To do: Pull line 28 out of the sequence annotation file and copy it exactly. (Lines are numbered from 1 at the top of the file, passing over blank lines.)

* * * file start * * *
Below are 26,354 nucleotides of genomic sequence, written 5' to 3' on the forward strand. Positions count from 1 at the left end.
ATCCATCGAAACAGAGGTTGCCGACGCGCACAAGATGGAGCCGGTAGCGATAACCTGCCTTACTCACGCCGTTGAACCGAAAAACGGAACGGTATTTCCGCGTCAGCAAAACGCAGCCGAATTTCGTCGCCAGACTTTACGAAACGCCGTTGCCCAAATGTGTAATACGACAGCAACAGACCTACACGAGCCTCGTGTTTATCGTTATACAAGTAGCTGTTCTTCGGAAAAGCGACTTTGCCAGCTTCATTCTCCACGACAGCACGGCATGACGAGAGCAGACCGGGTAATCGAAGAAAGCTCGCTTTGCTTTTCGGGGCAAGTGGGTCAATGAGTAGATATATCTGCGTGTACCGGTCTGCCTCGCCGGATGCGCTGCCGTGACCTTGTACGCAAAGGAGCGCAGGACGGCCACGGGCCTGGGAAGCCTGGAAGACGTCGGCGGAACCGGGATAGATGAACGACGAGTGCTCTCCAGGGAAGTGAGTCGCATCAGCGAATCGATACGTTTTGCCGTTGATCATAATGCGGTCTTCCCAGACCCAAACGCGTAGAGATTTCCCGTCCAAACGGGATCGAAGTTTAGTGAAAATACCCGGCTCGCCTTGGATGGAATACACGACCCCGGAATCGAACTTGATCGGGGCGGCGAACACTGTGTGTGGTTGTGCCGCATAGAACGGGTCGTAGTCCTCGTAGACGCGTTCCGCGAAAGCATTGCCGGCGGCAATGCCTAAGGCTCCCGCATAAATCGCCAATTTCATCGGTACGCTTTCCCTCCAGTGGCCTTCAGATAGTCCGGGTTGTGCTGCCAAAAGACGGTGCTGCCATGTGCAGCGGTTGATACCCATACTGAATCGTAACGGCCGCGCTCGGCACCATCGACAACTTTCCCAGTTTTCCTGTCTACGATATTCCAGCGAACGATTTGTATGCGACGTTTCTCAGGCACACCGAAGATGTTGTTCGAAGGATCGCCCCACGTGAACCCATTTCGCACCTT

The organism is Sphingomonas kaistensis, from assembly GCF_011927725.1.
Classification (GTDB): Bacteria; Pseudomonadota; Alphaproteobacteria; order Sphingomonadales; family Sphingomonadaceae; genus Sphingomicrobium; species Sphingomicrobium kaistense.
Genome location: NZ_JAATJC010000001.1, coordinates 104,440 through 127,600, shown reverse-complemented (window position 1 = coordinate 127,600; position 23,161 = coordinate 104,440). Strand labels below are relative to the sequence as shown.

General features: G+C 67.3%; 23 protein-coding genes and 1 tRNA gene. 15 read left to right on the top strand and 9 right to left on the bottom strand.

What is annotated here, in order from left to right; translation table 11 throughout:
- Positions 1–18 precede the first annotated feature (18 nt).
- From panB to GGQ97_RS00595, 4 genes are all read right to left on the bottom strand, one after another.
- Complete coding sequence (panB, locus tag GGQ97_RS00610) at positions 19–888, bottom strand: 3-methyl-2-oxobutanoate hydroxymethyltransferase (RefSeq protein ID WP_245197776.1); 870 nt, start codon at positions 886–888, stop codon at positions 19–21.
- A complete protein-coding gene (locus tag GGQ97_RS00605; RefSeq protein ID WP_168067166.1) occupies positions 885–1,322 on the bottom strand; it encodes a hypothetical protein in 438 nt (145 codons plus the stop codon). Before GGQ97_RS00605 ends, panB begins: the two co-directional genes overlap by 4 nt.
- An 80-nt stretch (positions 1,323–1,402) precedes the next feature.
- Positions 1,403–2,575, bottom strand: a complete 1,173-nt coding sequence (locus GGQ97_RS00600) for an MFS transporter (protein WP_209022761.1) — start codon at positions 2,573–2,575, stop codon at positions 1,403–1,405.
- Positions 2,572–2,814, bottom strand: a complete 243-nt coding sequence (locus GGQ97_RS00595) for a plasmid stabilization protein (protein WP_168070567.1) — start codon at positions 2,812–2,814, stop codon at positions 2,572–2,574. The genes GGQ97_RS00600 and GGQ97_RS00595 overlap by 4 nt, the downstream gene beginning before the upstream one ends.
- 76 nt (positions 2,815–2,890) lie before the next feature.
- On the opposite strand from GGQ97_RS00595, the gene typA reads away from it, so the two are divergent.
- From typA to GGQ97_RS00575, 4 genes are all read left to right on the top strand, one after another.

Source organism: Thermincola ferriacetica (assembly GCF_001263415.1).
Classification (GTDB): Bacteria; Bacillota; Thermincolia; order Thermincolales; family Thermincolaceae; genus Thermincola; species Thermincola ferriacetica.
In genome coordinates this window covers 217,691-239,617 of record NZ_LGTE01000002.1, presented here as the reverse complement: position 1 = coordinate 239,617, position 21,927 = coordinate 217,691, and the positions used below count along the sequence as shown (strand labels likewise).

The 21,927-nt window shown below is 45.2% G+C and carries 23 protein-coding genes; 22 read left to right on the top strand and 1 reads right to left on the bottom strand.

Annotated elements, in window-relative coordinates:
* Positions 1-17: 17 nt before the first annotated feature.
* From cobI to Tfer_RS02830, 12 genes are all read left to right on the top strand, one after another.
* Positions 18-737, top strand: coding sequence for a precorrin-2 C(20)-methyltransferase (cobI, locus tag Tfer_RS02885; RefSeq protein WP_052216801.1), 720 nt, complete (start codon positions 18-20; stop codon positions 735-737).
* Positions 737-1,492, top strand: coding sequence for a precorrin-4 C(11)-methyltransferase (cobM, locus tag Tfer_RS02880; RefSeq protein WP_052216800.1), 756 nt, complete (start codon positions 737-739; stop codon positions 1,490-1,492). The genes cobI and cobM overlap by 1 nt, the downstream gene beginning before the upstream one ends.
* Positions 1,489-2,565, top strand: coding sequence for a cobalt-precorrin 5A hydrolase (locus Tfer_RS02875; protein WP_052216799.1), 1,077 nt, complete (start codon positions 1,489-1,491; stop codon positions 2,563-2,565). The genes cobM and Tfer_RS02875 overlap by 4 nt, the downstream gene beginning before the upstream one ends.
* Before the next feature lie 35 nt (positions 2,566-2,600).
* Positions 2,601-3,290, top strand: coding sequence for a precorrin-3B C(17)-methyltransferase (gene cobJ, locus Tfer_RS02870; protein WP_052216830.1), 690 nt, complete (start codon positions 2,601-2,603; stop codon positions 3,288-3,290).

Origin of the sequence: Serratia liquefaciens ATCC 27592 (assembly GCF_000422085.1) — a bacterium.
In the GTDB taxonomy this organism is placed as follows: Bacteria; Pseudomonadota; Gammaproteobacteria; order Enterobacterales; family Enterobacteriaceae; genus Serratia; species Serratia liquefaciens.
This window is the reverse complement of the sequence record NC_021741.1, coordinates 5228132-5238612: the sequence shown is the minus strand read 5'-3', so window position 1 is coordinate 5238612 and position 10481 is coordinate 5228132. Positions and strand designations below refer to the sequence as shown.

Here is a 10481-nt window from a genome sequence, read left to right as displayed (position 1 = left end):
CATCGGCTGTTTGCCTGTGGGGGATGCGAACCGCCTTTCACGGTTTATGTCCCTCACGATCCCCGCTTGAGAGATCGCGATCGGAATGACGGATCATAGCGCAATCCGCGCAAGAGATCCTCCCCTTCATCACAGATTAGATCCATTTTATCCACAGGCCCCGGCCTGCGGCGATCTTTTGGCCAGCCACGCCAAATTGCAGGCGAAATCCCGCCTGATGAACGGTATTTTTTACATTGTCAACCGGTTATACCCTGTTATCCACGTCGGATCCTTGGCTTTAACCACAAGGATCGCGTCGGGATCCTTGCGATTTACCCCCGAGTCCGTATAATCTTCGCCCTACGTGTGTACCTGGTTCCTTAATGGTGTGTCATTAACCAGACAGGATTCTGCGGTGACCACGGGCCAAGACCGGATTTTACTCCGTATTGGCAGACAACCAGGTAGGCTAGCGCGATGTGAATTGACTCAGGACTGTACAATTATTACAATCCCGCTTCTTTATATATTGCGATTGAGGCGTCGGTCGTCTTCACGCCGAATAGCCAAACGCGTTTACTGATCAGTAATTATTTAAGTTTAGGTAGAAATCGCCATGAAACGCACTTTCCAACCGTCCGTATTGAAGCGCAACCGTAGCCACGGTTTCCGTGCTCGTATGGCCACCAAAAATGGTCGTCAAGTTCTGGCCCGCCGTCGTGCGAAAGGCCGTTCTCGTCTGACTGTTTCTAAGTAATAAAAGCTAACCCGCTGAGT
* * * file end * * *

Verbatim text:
* Before the next feature lie 35 nt (positions 2,566-2,600).